Framing the Election Returns
The 2004 Election result represented a problematic outcome for many astrologers, myself included. One the one hand, the cosmic indicators that we use to gauge the likelihood of popularity, recognition and triumph were pointing one way, while the collective indicators were, in retrospect, pointing in the opposite direction. I attempted to address this electoral dissonance in my last pre-election essay, “Fate, Free Will and America's Destiny”, where I wrote:
“Now, my technical opinion as an astrologer remains that John Kerry has what I'd describe as a mighty cosmic wind at his back. This opinion is not based on some vague intuition on my part, but rather my evaluation of the cumulative impact of several very specific astrological factors. And we've all had the opportunity to watch this cosmic wind at work. Kerry has just concluded a series of debates with President Bush, and in the eyes of most of objective observers, triumphed in all three. Kerry is receiving the lion's share of endorsements by major metropolitan newspapers – including quite a number of newspapers that endorsed Mr. Bush in 2000. Conversely, with regard to the President, the news from Iraq, and about the economy, continues to be grim. And at long last, serious questions are being posed about Dubya's mental health – and not a moment too soon, if you ask me. Yet, the pollsters continue to describe a race that is, astonishingly, within the margin of error.”
In my opinion, the 2004 Election could be thought of as yet another example of a Pluto in Sagittarius impelled “faith-based” activism at work in the affairs of humanity. Many Bush voters queried afterwards told pollsters that so-called “moral issues” were the deciding factors behind their vote, as was their continuing faith in the President's confident leadership. To return to my analogy from the previous paragraph, these voters were clearly standing completely under the post-9/11 version of the national collective awning – but with their backs to the world (and, for many, to the notion of modernity itself). Obvious and indisputable facts about the President's past performance did not appear to factor at all into their thinking; neither did the opinion of citizens from other nations who consider the United States a friend and important ally, and care deeply about developments here in America. What mattered most to these Americans was their subjective impression of the President, and his Administration's alleged achievement in keeping them safe from physical and imagined moral threats.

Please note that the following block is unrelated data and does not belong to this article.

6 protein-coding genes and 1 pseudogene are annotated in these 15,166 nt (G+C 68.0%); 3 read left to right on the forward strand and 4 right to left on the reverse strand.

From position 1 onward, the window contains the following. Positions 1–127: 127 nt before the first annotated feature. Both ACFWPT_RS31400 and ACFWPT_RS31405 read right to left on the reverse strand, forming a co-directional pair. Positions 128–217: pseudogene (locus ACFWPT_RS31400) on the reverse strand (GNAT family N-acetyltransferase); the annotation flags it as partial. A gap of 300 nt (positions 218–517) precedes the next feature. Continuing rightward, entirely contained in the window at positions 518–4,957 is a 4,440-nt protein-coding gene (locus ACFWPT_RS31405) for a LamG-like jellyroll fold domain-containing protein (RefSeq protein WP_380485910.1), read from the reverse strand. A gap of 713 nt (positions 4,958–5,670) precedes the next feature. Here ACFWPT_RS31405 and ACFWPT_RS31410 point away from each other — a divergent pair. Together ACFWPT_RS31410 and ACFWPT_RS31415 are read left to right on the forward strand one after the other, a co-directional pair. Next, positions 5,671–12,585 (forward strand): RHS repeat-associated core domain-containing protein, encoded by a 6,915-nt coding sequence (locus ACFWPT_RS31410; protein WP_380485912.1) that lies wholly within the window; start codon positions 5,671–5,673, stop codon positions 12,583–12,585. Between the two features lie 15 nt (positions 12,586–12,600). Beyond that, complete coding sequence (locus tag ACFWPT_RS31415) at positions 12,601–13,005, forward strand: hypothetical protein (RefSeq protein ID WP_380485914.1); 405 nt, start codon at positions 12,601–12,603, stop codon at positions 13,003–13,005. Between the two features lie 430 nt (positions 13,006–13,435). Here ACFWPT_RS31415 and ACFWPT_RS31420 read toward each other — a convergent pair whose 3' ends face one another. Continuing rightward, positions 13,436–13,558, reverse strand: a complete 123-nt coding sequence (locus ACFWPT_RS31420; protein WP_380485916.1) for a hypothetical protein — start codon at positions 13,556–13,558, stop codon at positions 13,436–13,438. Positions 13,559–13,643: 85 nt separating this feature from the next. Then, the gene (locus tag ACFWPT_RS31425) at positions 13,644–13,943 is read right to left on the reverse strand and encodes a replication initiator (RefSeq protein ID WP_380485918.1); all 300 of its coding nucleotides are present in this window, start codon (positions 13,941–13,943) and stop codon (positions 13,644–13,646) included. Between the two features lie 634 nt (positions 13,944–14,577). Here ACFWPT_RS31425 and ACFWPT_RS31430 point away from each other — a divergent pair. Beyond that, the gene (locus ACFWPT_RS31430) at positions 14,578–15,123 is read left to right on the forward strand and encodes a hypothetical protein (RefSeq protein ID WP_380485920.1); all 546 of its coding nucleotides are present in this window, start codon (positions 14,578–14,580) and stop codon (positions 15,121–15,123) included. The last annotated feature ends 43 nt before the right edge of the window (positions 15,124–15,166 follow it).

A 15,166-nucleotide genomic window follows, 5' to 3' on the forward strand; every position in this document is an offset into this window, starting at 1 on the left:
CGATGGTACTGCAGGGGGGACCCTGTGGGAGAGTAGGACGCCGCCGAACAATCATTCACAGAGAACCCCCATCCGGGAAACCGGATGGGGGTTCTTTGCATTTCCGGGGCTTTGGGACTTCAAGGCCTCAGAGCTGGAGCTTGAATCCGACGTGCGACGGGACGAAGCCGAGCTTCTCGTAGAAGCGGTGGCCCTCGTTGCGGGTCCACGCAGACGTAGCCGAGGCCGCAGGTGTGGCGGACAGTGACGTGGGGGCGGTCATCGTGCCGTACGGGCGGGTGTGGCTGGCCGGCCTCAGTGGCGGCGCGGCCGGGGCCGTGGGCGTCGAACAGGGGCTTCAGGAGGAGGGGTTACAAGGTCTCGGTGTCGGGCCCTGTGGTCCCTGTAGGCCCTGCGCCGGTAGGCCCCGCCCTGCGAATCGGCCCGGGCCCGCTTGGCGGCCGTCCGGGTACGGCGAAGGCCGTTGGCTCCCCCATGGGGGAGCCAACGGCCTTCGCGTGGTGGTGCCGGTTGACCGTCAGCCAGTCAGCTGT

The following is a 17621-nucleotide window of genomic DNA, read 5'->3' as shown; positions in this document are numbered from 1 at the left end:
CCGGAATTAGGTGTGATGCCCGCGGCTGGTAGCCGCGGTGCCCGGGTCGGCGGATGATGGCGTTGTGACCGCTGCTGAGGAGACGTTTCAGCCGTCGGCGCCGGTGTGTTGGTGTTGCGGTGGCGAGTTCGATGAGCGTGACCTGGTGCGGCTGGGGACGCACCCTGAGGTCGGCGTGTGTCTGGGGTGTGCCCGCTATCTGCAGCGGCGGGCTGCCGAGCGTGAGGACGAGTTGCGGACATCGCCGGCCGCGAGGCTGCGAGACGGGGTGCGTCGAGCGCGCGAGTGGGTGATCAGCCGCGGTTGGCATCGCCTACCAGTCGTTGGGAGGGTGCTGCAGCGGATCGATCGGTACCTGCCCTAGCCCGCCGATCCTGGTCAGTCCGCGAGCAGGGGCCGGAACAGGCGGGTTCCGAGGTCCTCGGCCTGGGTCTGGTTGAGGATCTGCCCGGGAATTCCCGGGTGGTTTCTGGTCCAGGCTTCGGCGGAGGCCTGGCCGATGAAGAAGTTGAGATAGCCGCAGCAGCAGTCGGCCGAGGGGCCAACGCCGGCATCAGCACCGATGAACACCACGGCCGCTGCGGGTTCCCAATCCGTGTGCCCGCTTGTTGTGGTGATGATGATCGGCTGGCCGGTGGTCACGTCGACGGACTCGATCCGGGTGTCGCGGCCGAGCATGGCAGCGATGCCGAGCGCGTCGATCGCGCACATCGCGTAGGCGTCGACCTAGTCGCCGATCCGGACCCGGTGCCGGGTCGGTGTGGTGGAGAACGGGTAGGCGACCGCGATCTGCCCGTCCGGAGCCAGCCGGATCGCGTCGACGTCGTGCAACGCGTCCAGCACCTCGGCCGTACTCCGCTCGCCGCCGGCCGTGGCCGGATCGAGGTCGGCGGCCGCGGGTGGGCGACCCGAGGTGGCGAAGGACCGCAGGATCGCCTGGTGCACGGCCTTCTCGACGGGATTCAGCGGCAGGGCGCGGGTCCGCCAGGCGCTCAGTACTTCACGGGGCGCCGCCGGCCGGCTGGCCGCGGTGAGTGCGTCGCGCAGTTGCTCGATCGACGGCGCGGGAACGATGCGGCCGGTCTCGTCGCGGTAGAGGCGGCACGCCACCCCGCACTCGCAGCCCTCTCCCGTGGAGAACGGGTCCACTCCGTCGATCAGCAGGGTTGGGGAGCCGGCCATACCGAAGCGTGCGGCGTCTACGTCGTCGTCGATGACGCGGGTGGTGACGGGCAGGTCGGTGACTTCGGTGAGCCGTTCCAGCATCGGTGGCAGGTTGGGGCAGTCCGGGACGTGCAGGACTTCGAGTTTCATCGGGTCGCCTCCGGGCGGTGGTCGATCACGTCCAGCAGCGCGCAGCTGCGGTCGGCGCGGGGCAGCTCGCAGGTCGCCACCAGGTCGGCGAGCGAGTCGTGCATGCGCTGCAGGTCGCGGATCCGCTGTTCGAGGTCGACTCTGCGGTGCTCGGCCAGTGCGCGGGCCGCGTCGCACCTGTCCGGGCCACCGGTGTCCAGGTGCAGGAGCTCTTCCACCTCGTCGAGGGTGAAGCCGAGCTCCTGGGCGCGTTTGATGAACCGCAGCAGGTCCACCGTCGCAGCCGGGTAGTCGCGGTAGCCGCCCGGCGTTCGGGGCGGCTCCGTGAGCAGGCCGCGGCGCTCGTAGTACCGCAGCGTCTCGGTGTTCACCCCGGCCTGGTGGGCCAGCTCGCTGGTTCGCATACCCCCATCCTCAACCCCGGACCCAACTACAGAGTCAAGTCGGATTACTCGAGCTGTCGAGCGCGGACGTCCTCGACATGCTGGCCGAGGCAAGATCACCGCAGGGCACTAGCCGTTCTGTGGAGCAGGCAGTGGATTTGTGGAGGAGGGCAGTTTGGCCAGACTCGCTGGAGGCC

Evidence Versus Emotion
In a previous column, “A Wind Is Rising, and the Rivers Flow” I offered another forecast that proved both eerily prescient and ultimately irrelevant.
“At the same time, events will likely conspire to expose the utter nakedness and foul odor of this President's leadership and policies.”
And conspire they did. In the two weeks prior to the election, even more damning evidence of the Bush Administration's fundamental incompetence came into public view. For instance, on October 28, 2004, The Lancet, the prodigious medical journal, published a study indicating that as many as 100,000 innocent Iraqi civilians may have perished as a direct result of President Bush's decision to remove Saddam Hussein from power. While much is made in the American media of the approximately 1,100 deaths of American Servicemen in Iraq, this nearly 100 times greater total of Iraqi civilian deaths at American and British hands was given dramatically less exposure in the run-up to November 2nd. Nor does this 100,000 casualties total include those innocent Iraqis killed by insurgents, in car bombings, beheadings, and other terrorist acts, as a direct result of Bush Administration efforts to secure and occupy Iraq on the cheap (and without appropriate support from allies).
Additionally, in a story only published the day before the election, but completed on Friday, October 29 (and hence, could have been made available for public discussion during the crucial final weekend preceding the vote), Newsweek, explored the extent to which the coalition is in danger of losing the war in Iraq:
“But the truth is, neither party is fully reckoning with the reality of Iraq-which is that the insurgents, by most accounts, are winning. Even Secretary of State Colin Powell, a former general who stays in touch with the Joint Chiefs, has acknowledged this privately to friends in recent weeks, Newsweek has learned. The insurgents have effectively created a reign of terror throughout the country, killing thousands, driving Iraqi elites and technocrats into exile and scaring foreigners out. "Things are getting really bad," a senior Iraqi official in interim Prime Minister Ayad Allawi's government told Newsweek last week. "The initiative is in [the insurgents'] hands right now. This approach of being lenient and accommodating has really backfired. They see this as weakness."